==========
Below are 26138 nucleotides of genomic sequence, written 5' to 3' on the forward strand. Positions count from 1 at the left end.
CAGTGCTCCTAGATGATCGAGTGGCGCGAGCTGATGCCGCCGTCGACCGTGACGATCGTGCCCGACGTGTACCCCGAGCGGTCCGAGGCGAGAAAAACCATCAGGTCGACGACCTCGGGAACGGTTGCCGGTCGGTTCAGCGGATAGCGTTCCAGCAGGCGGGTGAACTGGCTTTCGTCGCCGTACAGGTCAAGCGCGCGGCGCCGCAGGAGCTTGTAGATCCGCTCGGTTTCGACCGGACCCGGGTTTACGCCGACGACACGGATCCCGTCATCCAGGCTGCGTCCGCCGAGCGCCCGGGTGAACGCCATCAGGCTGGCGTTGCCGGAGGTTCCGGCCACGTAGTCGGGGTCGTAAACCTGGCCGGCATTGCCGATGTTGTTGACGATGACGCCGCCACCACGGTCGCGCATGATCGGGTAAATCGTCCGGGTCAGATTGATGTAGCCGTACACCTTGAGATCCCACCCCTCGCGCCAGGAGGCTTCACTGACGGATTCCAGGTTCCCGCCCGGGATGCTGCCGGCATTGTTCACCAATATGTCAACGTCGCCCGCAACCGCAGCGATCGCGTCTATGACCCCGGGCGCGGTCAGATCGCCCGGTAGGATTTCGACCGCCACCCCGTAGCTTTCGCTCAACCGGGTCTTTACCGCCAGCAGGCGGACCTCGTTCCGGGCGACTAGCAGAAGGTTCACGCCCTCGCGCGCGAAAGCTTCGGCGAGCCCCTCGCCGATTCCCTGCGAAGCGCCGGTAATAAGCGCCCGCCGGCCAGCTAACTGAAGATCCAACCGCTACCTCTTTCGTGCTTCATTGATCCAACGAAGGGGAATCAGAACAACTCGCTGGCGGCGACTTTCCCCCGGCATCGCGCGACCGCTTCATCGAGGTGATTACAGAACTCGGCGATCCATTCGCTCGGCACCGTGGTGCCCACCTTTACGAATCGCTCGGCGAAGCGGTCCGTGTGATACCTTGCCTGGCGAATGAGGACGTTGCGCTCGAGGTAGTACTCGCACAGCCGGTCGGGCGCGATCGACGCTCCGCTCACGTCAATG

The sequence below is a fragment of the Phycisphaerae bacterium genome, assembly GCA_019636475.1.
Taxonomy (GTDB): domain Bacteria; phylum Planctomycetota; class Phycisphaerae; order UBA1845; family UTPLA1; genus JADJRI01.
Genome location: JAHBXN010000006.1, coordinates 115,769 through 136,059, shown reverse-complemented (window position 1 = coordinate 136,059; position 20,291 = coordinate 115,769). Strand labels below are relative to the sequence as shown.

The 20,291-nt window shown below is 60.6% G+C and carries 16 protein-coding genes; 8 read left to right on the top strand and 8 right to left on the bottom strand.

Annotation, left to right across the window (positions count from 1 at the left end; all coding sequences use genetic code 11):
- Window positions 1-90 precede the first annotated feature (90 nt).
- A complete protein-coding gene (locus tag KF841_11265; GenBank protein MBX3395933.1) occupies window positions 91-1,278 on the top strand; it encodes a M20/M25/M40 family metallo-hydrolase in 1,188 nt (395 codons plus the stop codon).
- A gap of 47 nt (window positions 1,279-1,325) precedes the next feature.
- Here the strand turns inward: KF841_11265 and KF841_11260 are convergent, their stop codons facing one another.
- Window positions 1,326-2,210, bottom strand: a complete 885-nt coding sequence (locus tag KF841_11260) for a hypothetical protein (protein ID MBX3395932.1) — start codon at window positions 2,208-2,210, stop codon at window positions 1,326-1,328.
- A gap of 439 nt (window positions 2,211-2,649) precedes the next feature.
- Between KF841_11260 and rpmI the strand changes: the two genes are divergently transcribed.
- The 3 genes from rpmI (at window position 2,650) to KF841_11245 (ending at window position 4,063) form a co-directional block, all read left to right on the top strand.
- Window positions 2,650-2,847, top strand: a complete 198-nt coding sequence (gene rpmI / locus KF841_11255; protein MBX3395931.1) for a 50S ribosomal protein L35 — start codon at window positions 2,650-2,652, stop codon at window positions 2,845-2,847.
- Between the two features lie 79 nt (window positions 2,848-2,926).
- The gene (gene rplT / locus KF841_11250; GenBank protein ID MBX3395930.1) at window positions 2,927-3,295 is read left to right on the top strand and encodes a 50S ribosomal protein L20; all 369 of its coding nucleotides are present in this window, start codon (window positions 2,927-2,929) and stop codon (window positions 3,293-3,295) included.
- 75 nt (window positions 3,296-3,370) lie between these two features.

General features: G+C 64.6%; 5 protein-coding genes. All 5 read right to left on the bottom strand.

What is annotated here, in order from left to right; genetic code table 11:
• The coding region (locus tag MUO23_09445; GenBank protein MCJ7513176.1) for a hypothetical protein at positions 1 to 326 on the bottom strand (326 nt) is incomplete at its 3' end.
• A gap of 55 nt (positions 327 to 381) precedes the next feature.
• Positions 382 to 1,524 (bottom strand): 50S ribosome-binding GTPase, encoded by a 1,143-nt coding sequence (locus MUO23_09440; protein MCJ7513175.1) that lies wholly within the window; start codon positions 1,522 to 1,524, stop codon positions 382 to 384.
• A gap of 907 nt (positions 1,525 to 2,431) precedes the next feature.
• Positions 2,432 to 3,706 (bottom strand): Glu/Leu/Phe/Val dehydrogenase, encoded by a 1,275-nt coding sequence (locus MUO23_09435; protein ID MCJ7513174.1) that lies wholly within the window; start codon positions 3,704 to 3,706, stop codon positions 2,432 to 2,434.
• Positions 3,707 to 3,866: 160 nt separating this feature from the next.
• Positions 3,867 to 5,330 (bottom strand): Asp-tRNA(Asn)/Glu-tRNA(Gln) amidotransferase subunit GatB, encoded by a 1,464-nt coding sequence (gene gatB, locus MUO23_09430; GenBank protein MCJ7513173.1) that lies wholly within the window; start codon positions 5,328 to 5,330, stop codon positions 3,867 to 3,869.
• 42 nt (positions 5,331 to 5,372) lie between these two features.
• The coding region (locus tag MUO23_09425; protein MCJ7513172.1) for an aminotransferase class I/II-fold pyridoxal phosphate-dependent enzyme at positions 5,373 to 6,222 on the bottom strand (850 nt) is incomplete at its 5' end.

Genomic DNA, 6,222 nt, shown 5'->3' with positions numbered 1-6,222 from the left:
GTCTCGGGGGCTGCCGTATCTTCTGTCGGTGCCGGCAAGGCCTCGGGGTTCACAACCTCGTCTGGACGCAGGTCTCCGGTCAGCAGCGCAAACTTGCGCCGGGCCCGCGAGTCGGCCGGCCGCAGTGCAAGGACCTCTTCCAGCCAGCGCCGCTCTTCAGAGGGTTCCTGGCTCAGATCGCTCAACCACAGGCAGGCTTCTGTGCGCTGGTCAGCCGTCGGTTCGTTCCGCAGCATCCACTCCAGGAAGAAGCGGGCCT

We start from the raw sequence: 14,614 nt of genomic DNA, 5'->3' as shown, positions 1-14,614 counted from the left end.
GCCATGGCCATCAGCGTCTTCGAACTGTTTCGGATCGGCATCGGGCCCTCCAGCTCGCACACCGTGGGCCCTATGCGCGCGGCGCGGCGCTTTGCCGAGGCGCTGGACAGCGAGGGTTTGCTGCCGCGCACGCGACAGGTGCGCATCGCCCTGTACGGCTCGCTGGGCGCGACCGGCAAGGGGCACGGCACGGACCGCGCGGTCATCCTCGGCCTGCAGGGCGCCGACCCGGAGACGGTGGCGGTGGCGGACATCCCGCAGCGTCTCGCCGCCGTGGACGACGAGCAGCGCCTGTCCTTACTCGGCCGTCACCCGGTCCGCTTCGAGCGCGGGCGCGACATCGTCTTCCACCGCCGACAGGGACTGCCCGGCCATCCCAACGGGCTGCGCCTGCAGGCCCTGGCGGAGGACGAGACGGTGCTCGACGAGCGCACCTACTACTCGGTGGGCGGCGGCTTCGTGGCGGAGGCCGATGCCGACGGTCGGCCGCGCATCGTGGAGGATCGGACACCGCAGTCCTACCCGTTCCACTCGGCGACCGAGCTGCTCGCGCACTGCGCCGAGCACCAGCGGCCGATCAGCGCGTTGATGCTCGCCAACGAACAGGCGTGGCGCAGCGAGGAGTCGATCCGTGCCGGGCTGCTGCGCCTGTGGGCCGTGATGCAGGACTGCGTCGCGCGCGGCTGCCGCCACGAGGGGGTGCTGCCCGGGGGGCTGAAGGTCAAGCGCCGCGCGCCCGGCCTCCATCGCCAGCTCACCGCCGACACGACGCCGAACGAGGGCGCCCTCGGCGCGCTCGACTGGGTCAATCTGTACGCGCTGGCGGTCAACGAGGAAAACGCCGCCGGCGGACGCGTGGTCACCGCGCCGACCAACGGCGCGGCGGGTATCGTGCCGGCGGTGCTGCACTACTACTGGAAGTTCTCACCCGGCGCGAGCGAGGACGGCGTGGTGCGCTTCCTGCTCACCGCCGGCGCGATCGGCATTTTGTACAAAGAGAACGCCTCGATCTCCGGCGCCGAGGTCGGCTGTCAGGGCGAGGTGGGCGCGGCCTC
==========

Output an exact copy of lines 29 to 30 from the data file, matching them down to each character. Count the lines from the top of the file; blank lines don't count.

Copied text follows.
• 42 nt (positions 5,331 to 5,372) lie between these two features.
• The coding region (locus tag MUO23_09425; protein MCJ7513172.1) for an aminotransferase class I/II-fold pyridoxal phosphate-dependent enzyme at positions 5,373 to 6,222 on the bottom strand (850 nt) is incomplete at its 5' end.